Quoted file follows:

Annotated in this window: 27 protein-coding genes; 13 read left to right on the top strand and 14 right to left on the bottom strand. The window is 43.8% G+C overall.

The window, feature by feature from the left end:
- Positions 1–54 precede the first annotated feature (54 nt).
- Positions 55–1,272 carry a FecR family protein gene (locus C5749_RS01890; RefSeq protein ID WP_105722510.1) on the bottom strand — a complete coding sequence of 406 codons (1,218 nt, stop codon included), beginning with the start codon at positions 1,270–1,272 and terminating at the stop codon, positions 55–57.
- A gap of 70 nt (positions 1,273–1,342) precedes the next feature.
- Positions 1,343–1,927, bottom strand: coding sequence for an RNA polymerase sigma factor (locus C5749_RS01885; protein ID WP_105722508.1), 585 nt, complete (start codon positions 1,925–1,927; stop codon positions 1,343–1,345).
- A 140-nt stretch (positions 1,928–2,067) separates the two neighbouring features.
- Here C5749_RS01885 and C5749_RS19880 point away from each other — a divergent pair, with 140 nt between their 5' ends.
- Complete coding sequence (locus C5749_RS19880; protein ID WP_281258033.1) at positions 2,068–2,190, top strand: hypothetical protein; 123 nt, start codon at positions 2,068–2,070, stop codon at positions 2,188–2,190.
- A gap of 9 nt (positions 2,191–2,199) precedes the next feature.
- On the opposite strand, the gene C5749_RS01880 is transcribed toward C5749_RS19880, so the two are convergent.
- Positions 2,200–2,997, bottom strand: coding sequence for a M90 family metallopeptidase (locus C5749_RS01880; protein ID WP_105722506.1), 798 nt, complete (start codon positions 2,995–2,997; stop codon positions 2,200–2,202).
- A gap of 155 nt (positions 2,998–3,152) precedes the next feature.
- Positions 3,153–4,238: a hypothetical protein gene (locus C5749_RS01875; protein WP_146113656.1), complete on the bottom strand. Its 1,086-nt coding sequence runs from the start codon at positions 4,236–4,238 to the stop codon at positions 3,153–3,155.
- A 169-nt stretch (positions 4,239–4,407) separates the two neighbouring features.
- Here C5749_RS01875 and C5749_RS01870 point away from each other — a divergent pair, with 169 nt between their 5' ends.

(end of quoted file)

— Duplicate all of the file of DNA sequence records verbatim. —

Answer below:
Annotated in this window: 27 protein-coding genes; 13 read left to right on the top strand and 14 right to left on the bottom strand. The window is 43.8% G+C overall.

The window, feature by feature from the left end:
- Positions 1–54 precede the first annotated feature (54 nt).
- Positions 55–1,272 carry a FecR family protein gene (locus C5749_RS01890; RefSeq protein ID WP_105722510.1) on the bottom strand — a complete coding sequence of 406 codons (1,218 nt, stop codon included), beginning with the start codon at positions 1,270–1,272 and terminating at the stop codon, positions 55–57.
- A gap of 70 nt (positions 1,273–1,342) precedes the next feature.
- Positions 1,343–1,927, bottom strand: coding sequence for an RNA polymerase sigma factor (locus C5749_RS01885; protein ID WP_105722508.1), 585 nt, complete (start codon positions 1,925–1,927; stop codon positions 1,343–1,345).
- A 140-nt stretch (positions 1,928–2,067) separates the two neighbouring features.
- Here C5749_RS01885 and C5749_RS19880 point away from each other — a divergent pair, with 140 nt between their 5' ends.
- Complete coding sequence (locus C5749_RS19880; protein ID WP_281258033.1) at positions 2,068–2,190, top strand: hypothetical protein; 123 nt, start codon at positions 2,068–2,070, stop codon at positions 2,188–2,190.
- A gap of 9 nt (positions 2,191–2,199) precedes the next feature.
- On the opposite strand, the gene C5749_RS01880 is transcribed toward C5749_RS19880, so the two are convergent.
- Positions 2,200–2,997, bottom strand: coding sequence for a M90 family metallopeptidase (locus C5749_RS01880; protein ID WP_105722506.1), 798 nt, complete (start codon positions 2,995–2,997; stop codon positions 2,200–2,202).
- A gap of 155 nt (positions 2,998–3,152) precedes the next feature.
- Positions 3,153–4,238: a hypothetical protein gene (locus C5749_RS01875; protein WP_146113656.1), complete on the bottom strand. Its 1,086-nt coding sequence runs from the start codon at positions 4,236–4,238 to the stop codon at positions 3,153–3,155.
- A 169-nt stretch (positions 4,239–4,407) separates the two neighbouring features.
- Here C5749_RS01875 and C5749_RS01870 point away from each other — a divergent pair, with 169 nt between their 5' ends.